Obama and Hillary: pioneers of post-achievement politics
Daniel Greenfield has put his finger on an important strategic dimension of politics today, as exemplified by the careers of Barack Obama and Hillary Clinton. Both have accomplished little in their jobs, and have created serious problems, yet both enjoy continuing enthusiastic support from a large core group. Greenfield calls it “post-achievement politics,” and he is correct.
Obama and Hillary don't just suffer from a shortage of accomplishments. They're also burdened with a surplus of failures. Benghazi worries so many Hillary supporters because there is nothing to balance it against. There is no, "But look at all the good she did." Hillary didn't do any good. She didn't do much of anything except tour countries and pose for photos.
As a Secretary of State she made a perfectly adequate First Lady.
Obama talks the teleprompter talk, but when you look at the results they're universally awful. Whether it's the things that he only pretends to care about, like the VA, or the things he does care about, like Obamacare, after the splashy ribbon cutting ceremony comes the disastrous mess.
Like every other summer blockbuster, it's great marketing for a terrible product. And just like the summer blockbuster, Obama's actual policies are treated as disposables to be forgotten about. Scandal management consists of Obama making a serious face and promising to take this serious problem very seriously before heading out for a round of serious golfing.
Benghazi, Fast and Furious, the VA; he is just as angry about it as you are. All he's really doing though is matching your emotional tone to dampen your response. It's something that everyone from call center operators to customer support executives dealing with angry clients are taught to do. It means as little from Obama as it does from Kathy in Des Moines saying, "I understand you're angry." (snip)
The politics of the left are narcissistic. Its members are less concerned with changing the world than with being good people by wanting to change the world. That's what Obama received his premature Nobel Peace Prize for, not for what he did, but for what he talked about doing.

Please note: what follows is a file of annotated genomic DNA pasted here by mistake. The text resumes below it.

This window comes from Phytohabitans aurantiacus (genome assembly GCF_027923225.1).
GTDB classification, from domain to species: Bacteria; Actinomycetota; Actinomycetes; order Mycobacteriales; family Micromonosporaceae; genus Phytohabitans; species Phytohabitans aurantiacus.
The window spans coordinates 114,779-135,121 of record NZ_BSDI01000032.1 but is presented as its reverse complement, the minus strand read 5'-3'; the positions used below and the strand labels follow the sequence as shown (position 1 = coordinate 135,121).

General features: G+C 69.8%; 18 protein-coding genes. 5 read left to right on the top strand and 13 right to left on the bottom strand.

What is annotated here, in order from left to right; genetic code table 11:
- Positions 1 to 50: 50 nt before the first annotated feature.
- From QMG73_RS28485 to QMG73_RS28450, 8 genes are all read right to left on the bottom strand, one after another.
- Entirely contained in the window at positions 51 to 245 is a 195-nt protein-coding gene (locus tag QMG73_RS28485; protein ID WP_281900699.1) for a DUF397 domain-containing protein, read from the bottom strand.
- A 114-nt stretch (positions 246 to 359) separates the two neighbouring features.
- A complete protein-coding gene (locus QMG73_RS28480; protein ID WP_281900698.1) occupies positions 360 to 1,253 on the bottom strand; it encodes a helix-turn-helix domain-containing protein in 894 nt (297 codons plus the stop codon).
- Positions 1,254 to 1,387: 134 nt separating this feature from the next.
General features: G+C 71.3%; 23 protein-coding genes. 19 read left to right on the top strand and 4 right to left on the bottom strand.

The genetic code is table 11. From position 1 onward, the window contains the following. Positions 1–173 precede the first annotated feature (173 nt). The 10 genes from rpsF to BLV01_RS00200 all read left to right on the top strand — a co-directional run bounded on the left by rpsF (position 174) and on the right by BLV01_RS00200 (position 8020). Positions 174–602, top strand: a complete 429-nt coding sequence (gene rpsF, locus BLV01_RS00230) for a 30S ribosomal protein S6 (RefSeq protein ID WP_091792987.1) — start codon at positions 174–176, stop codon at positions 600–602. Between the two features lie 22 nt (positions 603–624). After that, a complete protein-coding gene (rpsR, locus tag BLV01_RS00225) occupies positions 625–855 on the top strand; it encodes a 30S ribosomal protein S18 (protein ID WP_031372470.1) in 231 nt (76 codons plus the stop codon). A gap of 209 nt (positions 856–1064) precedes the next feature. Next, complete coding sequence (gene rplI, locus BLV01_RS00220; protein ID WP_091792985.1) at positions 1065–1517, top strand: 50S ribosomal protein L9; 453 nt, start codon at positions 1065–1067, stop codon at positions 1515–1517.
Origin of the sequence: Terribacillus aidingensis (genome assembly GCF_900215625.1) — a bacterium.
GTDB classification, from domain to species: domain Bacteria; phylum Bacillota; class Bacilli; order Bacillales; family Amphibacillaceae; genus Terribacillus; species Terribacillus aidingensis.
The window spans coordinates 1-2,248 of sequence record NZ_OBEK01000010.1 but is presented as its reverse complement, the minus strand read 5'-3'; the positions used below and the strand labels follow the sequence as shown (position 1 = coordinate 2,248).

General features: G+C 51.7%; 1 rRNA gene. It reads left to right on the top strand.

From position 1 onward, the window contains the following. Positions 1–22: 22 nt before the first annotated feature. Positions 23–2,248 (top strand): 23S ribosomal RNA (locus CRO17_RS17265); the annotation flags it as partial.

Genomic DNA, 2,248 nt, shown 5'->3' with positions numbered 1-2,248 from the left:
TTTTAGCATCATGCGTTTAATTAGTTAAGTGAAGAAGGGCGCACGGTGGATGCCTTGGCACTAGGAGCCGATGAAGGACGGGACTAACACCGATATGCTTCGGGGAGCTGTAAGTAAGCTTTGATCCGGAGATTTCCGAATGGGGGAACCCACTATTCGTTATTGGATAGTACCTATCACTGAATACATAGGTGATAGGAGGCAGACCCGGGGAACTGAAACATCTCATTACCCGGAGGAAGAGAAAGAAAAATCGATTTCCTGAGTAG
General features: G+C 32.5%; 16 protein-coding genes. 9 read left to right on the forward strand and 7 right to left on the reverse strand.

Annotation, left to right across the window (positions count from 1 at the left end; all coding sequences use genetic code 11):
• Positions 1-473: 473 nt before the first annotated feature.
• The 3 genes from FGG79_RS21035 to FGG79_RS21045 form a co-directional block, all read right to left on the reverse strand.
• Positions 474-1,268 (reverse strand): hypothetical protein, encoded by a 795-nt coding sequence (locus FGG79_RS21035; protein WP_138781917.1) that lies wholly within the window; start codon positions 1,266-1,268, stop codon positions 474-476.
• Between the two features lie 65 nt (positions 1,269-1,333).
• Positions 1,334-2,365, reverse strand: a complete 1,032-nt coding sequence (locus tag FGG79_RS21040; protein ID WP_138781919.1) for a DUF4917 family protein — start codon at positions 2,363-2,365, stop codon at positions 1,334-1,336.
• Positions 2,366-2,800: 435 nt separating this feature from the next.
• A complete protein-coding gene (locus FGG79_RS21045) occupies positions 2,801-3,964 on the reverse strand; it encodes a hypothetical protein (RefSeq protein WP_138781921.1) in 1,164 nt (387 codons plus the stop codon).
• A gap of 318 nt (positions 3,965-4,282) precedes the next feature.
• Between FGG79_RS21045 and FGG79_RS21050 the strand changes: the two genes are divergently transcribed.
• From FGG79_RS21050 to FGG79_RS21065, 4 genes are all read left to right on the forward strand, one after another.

It is the read of the day, as far as I am concerned, well written and insightful. But what do we do about this, strategically? Greenfield acknowledges:
Millions of voters will see it that way. And if you don't, it's probably because you're old-fashioned enough to believe in accomplishment.
Unfortunately, perhaps, Republicans and other opponents of progressive politics are left with the role of being the grown-ups in the room, the ones who point out the unpleasant realities. That doesn’t win a lot of good feeling from an electorate increasingly comprised of adolescent-minded voters who pull the lever for the candidate they have a good feeling about.
But to paraphrase a bumper sticker the left flaunted a couple of decades ago, reality bats last. Some unpleasant manure is heading for the fan in the domestic economy and overseas, where all the power-mad tyrants and tyrannical regimes see that they have a but more than 2 years to let their ambitions run free secure in the knowledge that Obama’s red lines mean nothing.
I hate to count on bad news as the oath to political victory, for it hands the other side an easy talking point: that we are “rooting for” failure. And nobody likes Cassandras. On the other hand, Obama is just about the worst crisis manager ever, and he is setting us up for more crises ahead.
In a contest between the party of illusion and the party fo reality, reality does bat last.
Hat tip: Clarice Feldman